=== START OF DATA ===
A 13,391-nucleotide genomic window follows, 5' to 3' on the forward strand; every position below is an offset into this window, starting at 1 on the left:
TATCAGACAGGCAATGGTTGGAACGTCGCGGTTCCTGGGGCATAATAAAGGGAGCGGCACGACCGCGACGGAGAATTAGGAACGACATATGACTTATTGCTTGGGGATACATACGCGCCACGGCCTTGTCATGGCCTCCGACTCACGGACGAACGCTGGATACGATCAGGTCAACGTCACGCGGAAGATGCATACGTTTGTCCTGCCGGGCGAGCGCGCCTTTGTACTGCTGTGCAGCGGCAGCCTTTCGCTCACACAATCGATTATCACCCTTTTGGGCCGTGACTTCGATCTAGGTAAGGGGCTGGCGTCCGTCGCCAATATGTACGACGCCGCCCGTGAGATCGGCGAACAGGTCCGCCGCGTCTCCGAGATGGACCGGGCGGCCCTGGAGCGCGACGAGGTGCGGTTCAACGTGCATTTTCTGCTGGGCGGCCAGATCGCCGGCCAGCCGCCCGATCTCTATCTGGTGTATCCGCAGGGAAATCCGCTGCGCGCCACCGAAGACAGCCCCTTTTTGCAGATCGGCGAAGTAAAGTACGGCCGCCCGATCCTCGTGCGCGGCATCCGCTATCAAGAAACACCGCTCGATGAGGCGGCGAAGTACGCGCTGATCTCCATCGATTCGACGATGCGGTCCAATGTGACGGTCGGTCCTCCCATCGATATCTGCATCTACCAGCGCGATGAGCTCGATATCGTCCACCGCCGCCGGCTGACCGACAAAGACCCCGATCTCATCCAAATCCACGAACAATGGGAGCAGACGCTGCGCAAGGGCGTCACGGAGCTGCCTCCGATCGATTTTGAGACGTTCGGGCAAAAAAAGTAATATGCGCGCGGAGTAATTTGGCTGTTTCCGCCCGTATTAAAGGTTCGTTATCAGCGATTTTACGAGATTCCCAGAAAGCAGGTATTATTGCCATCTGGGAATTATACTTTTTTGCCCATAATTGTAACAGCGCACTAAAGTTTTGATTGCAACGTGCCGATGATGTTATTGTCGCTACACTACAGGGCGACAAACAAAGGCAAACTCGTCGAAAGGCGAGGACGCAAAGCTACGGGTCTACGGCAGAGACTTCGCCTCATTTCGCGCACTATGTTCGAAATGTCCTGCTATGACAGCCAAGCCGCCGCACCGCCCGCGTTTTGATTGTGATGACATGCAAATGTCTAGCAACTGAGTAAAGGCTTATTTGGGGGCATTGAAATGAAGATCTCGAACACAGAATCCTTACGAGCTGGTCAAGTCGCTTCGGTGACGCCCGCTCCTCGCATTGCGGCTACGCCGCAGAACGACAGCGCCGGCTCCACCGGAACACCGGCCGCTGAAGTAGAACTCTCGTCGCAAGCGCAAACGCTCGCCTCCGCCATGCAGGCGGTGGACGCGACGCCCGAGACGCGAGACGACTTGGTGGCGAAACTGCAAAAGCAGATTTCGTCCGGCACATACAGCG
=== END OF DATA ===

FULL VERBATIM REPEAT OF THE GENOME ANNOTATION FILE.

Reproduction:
A 13,391-nucleotide genomic window follows, 5' to 3' on the forward strand; every position below is an offset into this window, starting at 1 on the left:
TATCAGACAGGCAATGGTTGGAACGTCGCGGTTCCTGGGGCATAATAAAGGGAGCGGCACGACCGCGACGGAGAATTAGGAACGACATATGACTTATTGCTTGGGGATACATACGCGCCACGGCCTTGTCATGGCCTCCGACTCACGGACGAACGCTGGATACGATCAGGTCAACGTCACGCGGAAGATGCATACGTTTGTCCTGCCGGGCGAGCGCGCCTTTGTACTGCTGTGCAGCGGCAGCCTTTCGCTCACACAATCGATTATCACCCTTTTGGGCCGTGACTTCGATCTAGGTAAGGGGCTGGCGTCCGTCGCCAATATGTACGACGCCGCCCGTGAGATCGGCGAACAGGTCCGCCGCGTCTCCGAGATGGACCGGGCGGCCCTGGAGCGCGACGAGGTGCGGTTCAACGTGCATTTTCTGCTGGGCGGCCAGATCGCCGGCCAGCCGCCCGATCTCTATCTGGTGTATCCGCAGGGAAATCCGCTGCGCGCCACCGAAGACAGCCCCTTTTTGCAGATCGGCGAAGTAAAGTACGGCCGCCCGATCCTCGTGCGCGGCATCCGCTATCAAGAAACACCGCTCGATGAGGCGGCGAAGTACGCGCTGATCTCCATCGATTCGACGATGCGGTCCAATGTGACGGTCGGTCCTCCCATCGATATCTGCATCTACCAGCGCGATGAGCTCGATATCGTCCACCGCCGCCGGCTGACCGACAAAGACCCCGATCTCATCCAAATCCACGAACAATGGGAGCAGACGCTGCGCAAGGGCGTCACGGAGCTGCCTCCGATCGATTTTGAGACGTTCGGGCAAAAAAAGTAATATGCGCGCGGAGTAATTTGGCTGTTTCCGCCCGTATTAAAGGTTCGTTATCAGCGATTTTACGAGATTCCCAGAAAGCAGGTATTATTGCCATCTGGGAATTATACTTTTTTGCCCATAATTGTAACAGCGCACTAAAGTTTTGATTGCAACGTGCCGATGATGTTATTGTCGCTACACTACAGGGCGACAAACAAAGGCAAACTCGTCGAAAGGCGAGGACGCAAAGCTACGGGTCTACGGCAGAGACTTCGCCTCATTTCGCGCACTATGTTCGAAATGTCCTGCTATGACAGCCAAGCCGCCGCACCGCCCGCGTTTTGATTGTGATGACATGCAAATGTCTAGCAACTGAGTAAAGGCTTATTTGGGGGCATTGAAATGAAGATCTCGAACACAGAATCCTTACGAGCTGGTCAAGTCGCTTCGGTGACGCCCGCTCCTCGCATTGCGGCTACGCCGCAGAACGACAGCGCCGGCTCCACCGGAACACCGGCCGCTGAAGTAGAACTCTCGTCGCAAGCGCAAACGCTCGCCTCCGCCATGCAGGCGGTGGACGCGACGCCCGAGACGCGAGACGACTTGGTGGCGAAACTGCAAAAGCAGATTTCGTCCGGCACATACAGCG